7. Consult a tax professional

Income from rental properties will be reflected on your yearly tax return. There are several ways to list the property on your tax return depending on how you choose to title the property. Some investors prefer to own rental properties in their own name, whereas others prefer to own the properties in a business name. By speaking with a tax professional, you can learn the benefits and drawbacks of owning a rental property, and they can advise you on the best decision for your specific scenario.

8. Find a mentor

Where is the best place to go for advice on owning a rental property? Someone who already owns rental properties! Attending conferences, joining associations or going to networking events are all good ways to find a mentor. Finding a mentor who can support you and your ideas when it comes to your property is imperative. While you need to make decisions that best suit your needs, it’s always great to have someone who has been in your shoes to turn to for insights.

9. Always create written leases with tenants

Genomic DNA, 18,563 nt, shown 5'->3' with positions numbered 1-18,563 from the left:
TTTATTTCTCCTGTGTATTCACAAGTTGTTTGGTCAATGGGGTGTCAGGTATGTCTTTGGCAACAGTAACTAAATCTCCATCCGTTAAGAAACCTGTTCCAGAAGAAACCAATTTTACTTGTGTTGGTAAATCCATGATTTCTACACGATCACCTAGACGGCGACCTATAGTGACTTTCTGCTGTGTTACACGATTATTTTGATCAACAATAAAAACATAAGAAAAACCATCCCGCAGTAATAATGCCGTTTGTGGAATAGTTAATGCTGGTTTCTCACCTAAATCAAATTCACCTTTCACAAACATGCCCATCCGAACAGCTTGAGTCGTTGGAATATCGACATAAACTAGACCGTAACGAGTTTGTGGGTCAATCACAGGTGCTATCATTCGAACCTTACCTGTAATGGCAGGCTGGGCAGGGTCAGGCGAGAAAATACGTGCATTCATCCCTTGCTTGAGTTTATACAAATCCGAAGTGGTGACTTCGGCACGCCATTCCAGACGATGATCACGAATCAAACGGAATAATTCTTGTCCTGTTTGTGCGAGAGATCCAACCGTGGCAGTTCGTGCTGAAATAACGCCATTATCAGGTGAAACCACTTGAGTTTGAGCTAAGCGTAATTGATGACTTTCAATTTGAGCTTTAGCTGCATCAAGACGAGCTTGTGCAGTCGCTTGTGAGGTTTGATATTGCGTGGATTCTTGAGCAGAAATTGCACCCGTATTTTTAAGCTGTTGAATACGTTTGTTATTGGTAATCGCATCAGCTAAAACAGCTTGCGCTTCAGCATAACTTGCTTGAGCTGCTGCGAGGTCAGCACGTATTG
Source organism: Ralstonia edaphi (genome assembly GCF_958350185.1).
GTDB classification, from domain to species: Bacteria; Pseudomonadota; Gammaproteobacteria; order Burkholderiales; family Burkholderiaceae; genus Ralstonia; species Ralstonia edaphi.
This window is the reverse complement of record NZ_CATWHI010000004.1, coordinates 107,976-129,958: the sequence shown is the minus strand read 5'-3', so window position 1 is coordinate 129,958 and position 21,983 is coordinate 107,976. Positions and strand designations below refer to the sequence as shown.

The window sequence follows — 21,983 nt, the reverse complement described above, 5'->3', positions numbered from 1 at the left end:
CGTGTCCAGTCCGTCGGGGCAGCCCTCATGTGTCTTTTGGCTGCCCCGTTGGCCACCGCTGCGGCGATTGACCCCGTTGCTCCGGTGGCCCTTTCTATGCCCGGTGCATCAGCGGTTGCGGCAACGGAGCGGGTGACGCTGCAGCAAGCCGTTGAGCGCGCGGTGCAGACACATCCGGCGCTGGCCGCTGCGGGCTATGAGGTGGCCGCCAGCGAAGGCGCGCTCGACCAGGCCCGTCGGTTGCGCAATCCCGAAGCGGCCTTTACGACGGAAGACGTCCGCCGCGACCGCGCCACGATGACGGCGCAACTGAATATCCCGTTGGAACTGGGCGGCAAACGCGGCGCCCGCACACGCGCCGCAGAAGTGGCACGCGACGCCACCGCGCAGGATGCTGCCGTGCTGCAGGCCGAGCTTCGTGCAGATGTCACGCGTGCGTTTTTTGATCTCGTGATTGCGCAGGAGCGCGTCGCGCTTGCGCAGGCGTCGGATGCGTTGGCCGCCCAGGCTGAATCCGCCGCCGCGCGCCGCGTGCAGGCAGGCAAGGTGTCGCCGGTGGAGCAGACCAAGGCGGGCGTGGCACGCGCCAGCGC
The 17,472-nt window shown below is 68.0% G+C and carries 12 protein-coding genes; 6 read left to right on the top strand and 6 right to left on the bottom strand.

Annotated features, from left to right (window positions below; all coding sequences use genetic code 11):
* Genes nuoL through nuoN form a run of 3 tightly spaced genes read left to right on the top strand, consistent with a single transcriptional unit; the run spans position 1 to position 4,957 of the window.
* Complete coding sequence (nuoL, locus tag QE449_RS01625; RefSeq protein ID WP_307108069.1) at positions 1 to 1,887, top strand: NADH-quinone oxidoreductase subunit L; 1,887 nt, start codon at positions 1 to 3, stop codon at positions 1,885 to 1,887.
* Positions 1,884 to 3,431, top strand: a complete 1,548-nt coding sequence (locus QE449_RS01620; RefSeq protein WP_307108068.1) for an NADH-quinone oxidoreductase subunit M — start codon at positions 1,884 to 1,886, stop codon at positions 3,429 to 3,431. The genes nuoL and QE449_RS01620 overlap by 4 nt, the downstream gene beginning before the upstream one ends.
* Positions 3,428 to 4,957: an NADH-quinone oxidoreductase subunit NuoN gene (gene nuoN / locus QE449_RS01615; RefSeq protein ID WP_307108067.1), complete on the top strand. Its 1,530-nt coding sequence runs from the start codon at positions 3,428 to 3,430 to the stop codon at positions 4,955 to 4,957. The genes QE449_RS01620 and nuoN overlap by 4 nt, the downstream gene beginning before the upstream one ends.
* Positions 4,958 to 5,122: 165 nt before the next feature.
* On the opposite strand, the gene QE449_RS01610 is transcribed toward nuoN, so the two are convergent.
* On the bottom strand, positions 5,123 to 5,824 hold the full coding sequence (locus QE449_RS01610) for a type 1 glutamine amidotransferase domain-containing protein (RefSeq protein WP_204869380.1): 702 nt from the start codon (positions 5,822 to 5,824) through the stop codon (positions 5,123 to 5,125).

Lease requirements vary from state to state. Some states allow verbal leases, whereas some states require written leases. A written lease is important to have your tenants sign so that you have enforceable rules and protection for both yourself and your tenant. Both you and your tenant will be bound by the written lease and it makes everything easier for both parties in the event of a disagreement.

10. Screen prospective tenants

Whether you utilize a property management company to find your tenants or find tenants yourself, it’s important to properly screen prospective tenants. Each adult tenant should complete a rental application and list their income, rental history and criminal history. Call the tenants’ prior landlords for references and ask the prior landlords if they would rent to the tenant again.

Buying your first rental property can be a daunting task, but with the right resources, support, perseverance and drive, you could be a successful landlord in no time!

Lori Donnelly

About Lori Donnelly

The task of obtaining a mortgage can seem daunting, but with Bremer Bank it can be relatively painless. A mortgage is likely one of the largest assets in your portfolio. You deserve unparalleled customer service from an experienced mortgage specialist who listens to your unique needs and values your relationship. Lori Donnelly has more than 39 years of experience in the banking industry and more than 30 years in the mortgage industry. She is positioned to help clients with a variety of needs - from jumbo loans and new construction to FHA and first-time homebuyer assistance. To discuss your mortgage options, contact Lori today. For additional assistance, contact Genna Helms (NMLS #947518) at 651-312-3711 or gmhelms@bremer.com. Bremer Mortgage 2018 Platinum Club)